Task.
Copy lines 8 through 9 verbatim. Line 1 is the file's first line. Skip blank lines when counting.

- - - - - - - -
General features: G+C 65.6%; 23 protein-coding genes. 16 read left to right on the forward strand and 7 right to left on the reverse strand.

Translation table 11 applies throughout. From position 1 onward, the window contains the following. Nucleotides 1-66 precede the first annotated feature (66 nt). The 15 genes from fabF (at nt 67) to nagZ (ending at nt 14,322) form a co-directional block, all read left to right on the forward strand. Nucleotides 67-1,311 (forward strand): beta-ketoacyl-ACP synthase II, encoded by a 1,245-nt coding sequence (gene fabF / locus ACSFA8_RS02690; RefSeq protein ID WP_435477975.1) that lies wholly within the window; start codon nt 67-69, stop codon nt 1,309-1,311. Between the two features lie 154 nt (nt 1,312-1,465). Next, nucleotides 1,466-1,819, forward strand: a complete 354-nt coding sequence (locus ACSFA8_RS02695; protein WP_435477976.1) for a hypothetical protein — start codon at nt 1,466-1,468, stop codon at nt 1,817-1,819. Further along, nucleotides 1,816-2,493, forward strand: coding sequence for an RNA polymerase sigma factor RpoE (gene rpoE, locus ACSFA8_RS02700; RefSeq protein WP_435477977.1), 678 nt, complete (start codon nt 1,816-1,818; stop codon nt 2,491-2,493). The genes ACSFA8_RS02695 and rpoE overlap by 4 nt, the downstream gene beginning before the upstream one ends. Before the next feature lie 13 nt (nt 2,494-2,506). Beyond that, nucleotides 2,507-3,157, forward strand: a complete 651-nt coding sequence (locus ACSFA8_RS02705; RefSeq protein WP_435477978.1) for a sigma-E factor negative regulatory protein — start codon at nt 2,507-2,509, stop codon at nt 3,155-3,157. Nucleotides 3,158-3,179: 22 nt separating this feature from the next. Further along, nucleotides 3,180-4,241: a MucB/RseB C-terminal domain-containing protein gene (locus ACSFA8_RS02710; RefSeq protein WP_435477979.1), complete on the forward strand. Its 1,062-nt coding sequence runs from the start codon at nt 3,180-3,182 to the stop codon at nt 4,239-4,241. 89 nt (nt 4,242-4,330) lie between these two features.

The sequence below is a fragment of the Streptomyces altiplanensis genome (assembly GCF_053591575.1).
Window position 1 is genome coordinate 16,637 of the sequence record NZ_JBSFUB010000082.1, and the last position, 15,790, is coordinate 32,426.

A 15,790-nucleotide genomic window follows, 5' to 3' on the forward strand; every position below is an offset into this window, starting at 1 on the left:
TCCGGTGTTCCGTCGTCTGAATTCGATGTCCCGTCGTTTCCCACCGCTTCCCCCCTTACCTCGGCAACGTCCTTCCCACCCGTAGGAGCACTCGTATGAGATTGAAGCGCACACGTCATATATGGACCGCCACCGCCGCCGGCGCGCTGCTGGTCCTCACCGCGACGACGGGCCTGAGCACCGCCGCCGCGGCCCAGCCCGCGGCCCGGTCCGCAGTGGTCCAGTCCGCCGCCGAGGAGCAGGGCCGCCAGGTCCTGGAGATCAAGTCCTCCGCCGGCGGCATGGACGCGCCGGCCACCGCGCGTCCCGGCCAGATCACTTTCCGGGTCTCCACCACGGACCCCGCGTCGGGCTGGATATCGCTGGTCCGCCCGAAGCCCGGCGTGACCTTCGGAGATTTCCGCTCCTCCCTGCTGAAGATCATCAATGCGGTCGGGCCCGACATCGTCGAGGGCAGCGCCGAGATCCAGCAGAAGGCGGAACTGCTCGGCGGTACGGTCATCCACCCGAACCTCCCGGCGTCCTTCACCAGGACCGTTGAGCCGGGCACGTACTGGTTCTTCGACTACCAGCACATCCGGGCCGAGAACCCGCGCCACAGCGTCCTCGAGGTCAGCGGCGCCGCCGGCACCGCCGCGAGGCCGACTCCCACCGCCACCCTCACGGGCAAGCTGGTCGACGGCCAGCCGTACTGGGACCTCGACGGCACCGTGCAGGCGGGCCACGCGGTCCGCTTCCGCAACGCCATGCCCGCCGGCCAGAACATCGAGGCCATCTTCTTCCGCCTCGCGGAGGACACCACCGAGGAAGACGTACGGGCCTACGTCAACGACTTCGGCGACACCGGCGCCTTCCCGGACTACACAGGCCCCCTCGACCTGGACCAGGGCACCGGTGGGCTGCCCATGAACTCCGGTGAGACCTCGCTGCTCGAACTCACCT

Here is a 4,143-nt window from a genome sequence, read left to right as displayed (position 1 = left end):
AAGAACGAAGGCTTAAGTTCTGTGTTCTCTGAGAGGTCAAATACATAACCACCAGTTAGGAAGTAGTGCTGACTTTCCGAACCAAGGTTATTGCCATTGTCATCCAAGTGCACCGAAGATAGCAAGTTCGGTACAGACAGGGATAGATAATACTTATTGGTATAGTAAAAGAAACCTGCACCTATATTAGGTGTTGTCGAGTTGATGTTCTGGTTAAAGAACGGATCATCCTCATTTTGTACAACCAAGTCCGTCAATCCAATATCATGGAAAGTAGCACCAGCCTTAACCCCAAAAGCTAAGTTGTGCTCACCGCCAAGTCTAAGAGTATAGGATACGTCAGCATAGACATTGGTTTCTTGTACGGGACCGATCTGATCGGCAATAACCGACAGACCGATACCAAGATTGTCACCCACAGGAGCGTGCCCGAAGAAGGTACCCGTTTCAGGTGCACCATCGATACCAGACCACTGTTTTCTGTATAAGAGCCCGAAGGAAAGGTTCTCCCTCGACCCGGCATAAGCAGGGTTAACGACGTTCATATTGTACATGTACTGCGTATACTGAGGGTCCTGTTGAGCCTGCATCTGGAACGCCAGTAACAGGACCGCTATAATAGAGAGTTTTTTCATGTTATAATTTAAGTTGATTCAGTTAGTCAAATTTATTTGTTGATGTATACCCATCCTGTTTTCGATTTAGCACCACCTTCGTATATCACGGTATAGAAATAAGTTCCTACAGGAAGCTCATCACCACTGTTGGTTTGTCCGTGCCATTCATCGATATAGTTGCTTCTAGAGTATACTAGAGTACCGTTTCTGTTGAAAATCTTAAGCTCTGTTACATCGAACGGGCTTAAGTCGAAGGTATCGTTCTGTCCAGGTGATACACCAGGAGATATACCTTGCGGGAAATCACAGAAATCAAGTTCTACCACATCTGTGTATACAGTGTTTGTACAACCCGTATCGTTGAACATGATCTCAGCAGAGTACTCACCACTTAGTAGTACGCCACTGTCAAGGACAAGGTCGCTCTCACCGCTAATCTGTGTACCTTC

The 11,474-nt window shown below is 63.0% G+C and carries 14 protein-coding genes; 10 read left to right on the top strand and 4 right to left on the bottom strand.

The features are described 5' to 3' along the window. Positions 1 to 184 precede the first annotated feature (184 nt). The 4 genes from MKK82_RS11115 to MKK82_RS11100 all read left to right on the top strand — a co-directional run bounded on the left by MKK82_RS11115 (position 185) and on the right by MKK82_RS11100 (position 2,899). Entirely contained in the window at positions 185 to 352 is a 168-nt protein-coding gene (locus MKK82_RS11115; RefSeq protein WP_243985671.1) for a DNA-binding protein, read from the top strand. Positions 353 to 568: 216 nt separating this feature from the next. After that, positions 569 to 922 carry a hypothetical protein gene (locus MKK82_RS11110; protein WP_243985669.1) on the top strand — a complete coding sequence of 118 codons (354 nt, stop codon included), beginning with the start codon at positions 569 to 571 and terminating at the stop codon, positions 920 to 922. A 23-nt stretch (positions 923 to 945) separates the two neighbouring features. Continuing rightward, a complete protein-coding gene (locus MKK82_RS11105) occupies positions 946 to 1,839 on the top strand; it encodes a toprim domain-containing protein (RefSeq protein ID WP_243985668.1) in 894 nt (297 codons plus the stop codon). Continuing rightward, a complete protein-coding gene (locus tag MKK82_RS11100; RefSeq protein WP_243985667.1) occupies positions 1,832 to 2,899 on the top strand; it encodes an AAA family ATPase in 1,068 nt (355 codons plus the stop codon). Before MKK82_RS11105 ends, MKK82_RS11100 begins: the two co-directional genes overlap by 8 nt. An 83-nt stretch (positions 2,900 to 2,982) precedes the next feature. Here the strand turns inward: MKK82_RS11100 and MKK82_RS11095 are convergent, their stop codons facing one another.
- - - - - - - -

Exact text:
AAGAACGAAGGCTTAAGTTCTGTGTTCTCTGAGAGGTCAAATACATAACCACCAGTTAGGAAGTAGTGCTGACTTTCCGAACCAAGGTTATTGCCATTGTCATCCAAGTGCACCGAAGATAGCAAGTTCGGTACAGACAGGGATAGATAATACTTATTGGTATAGTAAAAGAAACCTGCACCTATATTAGGTGTTGTCGAGTTGATGTTCTGGTTAAAGAACGGATCATCCTCATTTTGTACAACCAAGTCCGTCAATCCAATATCATGGAAAGTAGCACCAGCCTTAACCCCAAAAGCTAAGTTGTGCTCACCGCCAAGTCTAAGAGTATAGGATACGTCAGCATAGACATTGGTTTCTTGTACGGGACCGATCTGATCGGCAATAACCGACAGACCGATACCAAGATTGTCACCCACAGGAGCGTGCCCGAAGAAGGTACCCGTTTCAGGTGCACCATCGATACCAGACCACTGTTTTCTGTATAAGAGCCCGAAGGAAAGGTTCTCCCTCGACCCGGCATAAGCAGGGTTAACGACGTTCATATTGTACATGTACTGCGTATACTGAGGGTCCTGTTGAGCCTGCATCTGGAACGCCAGTAACAGGACCGCTATAATAGAGAGTTTTTTCATGTTATAATTTAAGTTGATTCAGTTAGTCAAATTTATTTGTTGATGTATACCCATCCTGTTTTCGATTTAGCACCACCTTCGTATATCACGGTATAGAAATAAGTTCCTACAGGAAGCTCATCACCACTGTTGGTTTGTCCGTGCCATTCATCGATATAGTTGCTTCTAGAGTATACTAGAGTACCGTTTCTGTTGAAAATCTTAAGCTCTGTTACATCGAACGGGCTTAAGTCGAAGGTATCGTTCTGTCCAGGTGATACACCAGGAGATATACCTTGCGGGAAATCACAGAAATCAAGTTCTACCACATCTGTGTATACAGTGTTTGTACAACCCGTATCGTTGAACATGATCTCAGCAGAGTACTCACCACTTAGTAGTACGCCACTGTCAAGGACAAGGTCGCTCTCACCGCTAATCTGTGTACCTTC

The 11,474-nt window shown below is 63.0% G+C and carries 14 protein-coding genes; 10 read left to right on the top strand and 4 right to left on the bottom strand.